With Fire Relit, Josh Machan Looks to Establish Himself at WSOF Canada
Combat sports fans have become accustomed to the health care options available to elite level fighters. When Antonio Rodrigo Nogueira broke his arm in Toronto at UFC 140, he was able to board a private jet and get surgery outside of Canada the next day.
It’s easy to forget that there are many fighters who are not afforded the same luxuries. Take for example, Josh Machan. Scheduled to make his World Series of Fighting (WSOF) debut last December, Machan broke his thumb throwing a punch just days before what would have been the biggest fight of his career.
Because of his full-time job as an operator at a chemical plant, he could not wear a cast which slowed his recovery. Nearly three months later with his hand fully healed, Machan will make his highly-anticipated WSOF debut against Adam Lorenz this weekend.
His schedule is one few would envy and is far more reminiscent of an everyday father and husband than an elite level professional athlete. His job requires him to work five straight twelve hour days, followed by five days off. His work day consists of him waking at 4:30 a.m. in the morning, being at work for 5:15 a.m. and finishing his day at 5:30 p.m. From there it is home for a quick dinner with the family and then to a training session. It’s not the kind of schedule that lends itself to putting in a full training camp.
“It’s hard,” laughed Machan. “I definitely don’t get to train as much as a lot of other people do. It’s just a lot of late-nights and early mornings.”
It’s no wonder his cardio has never been an issue. It’s also no wonder that after a hard-fought loss to Mitch Clarke in 2010, he stepped away from the sport. His schedule is one that can easily lead to burn out, both in the gym and life. Knowing when to step away from the sport he loved and take care of his growing family (he has a daughter, and another on the way), takes a maturity well beyond his 27 years.
“I was just tired of being a broke fighter,” he quipped. “I went back to the oil fields and made some money. I had a wedding and needed money.”
Machan portrays the type of brutal honesty you would expect from a rugged Alberta boy. He’s not afraid to say that with his schedule and family life, he will never be in as good of physical shape as he was in 2010 or that he has a contingency plan in place if the UFC dream never comes to fruition.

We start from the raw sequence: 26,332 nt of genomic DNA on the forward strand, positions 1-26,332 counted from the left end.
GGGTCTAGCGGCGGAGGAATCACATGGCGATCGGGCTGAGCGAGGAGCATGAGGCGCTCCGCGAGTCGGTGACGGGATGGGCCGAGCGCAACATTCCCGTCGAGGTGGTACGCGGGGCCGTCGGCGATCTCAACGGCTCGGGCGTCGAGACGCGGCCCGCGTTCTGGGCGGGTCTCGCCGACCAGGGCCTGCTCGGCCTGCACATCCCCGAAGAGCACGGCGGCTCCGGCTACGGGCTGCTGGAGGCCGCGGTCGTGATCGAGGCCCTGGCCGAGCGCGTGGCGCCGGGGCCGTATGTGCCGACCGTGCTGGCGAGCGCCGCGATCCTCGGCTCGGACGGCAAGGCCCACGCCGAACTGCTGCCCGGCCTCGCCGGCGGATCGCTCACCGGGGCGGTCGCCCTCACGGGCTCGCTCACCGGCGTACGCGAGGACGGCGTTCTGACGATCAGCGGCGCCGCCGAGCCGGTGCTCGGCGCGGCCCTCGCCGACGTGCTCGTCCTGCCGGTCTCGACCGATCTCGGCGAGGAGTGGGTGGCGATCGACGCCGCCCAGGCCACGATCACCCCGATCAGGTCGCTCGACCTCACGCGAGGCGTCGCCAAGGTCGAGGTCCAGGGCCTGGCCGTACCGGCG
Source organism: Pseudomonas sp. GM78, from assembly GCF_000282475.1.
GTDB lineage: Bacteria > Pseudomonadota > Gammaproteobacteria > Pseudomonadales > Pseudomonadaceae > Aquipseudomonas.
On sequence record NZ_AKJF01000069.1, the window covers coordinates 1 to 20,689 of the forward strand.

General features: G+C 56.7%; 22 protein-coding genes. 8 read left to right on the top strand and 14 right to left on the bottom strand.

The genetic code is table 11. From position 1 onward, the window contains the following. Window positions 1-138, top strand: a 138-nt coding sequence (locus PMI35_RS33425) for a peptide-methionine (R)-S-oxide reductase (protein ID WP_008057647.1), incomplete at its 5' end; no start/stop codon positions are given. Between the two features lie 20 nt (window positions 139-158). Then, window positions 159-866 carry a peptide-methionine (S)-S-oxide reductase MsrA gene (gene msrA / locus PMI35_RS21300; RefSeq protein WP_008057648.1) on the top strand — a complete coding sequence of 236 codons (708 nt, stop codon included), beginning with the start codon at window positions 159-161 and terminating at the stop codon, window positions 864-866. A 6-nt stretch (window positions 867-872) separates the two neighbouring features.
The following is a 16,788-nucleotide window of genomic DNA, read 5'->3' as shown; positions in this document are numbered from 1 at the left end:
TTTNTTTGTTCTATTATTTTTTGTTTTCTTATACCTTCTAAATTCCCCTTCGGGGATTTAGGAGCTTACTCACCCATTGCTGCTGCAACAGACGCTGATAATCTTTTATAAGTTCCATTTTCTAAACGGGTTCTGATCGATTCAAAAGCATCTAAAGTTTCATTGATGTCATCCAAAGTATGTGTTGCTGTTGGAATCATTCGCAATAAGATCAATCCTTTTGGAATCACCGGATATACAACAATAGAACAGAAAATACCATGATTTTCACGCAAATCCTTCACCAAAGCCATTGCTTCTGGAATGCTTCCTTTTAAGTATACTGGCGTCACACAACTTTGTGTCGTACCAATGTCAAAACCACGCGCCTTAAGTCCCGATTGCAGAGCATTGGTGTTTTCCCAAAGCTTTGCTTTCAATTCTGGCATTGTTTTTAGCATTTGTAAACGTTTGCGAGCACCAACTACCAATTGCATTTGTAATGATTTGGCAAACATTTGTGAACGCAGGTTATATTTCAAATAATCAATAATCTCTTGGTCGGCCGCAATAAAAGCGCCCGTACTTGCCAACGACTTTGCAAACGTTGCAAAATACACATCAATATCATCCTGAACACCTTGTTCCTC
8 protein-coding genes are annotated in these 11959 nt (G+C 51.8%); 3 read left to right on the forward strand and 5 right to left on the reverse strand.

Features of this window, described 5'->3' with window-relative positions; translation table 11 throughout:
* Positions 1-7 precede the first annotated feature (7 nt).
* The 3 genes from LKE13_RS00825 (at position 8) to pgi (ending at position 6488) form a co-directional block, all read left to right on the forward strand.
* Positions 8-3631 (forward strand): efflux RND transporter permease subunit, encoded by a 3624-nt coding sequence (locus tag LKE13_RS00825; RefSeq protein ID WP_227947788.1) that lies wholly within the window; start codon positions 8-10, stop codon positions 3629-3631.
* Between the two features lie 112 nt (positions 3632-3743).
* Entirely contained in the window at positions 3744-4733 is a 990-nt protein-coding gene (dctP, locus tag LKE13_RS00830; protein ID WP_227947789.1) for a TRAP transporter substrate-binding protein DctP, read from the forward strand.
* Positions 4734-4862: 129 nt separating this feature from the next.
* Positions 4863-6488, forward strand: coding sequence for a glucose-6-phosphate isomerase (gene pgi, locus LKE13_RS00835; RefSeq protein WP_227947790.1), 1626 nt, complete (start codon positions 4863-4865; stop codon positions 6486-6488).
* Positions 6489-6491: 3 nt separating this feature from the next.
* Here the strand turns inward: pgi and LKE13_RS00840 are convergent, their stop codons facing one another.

“I did my power engineering course, that is my escape plan,” he explained. “I have a good job now. If I don’t make the UFC, I have a great job and everything so it’s not a big deal.”
Having gone 11-1 in his last twelve bouts, with his last four wins all by first round submission, Machan is finally in a good place. Although his routine may not be ideal, it’s a routine nonetheless. He’s one of the top ranked Featherweights in Canada and, despite currently only having a one-fight deal with WSOF Canada, will likely put himself in the promotion’s Featherweight championship discussion in the coming months.
“Mentally, I’m just getting better and better with every fight,” said Machan. “That’s the biggest thing. I lost my first three fights and I was just so mentally unprepared for it. Every fight, I get better and better. Right now, I’m just getting so much more headstrong every fight.”
Although he is careful not to get too confident, Machan has a clear style advantage in this bout. His submission game is amongst the best in the division, and he’s facing an opponent who has struggled with quality grapplers in the past. Overlooking his opponent is not something Machan is afraid of.
“I definitely would never overlook Adam (Lorenz),” Machan said. “In his 10 fights, he has probably fought some of the toughest guys in Canada. That’s why I wanted to fight Adam. If I can’t beat guys that are this good outside of the UFC, there’s no point in going to the UFC.”
With his passion reignited and the biggest stage of his career only days away, Machan will have the opportunity to establish himself as one of Canada’s elite. Getting to fight on the main card of WSOF Canada is an honor he does not take lightly.
“The fire was relit, just being away from the sport,” Machan said confidently. “I watched my training partners do so well. When you get back to the gym and get destroyed, it relit the fire. It helped me know that I have to get back in there.”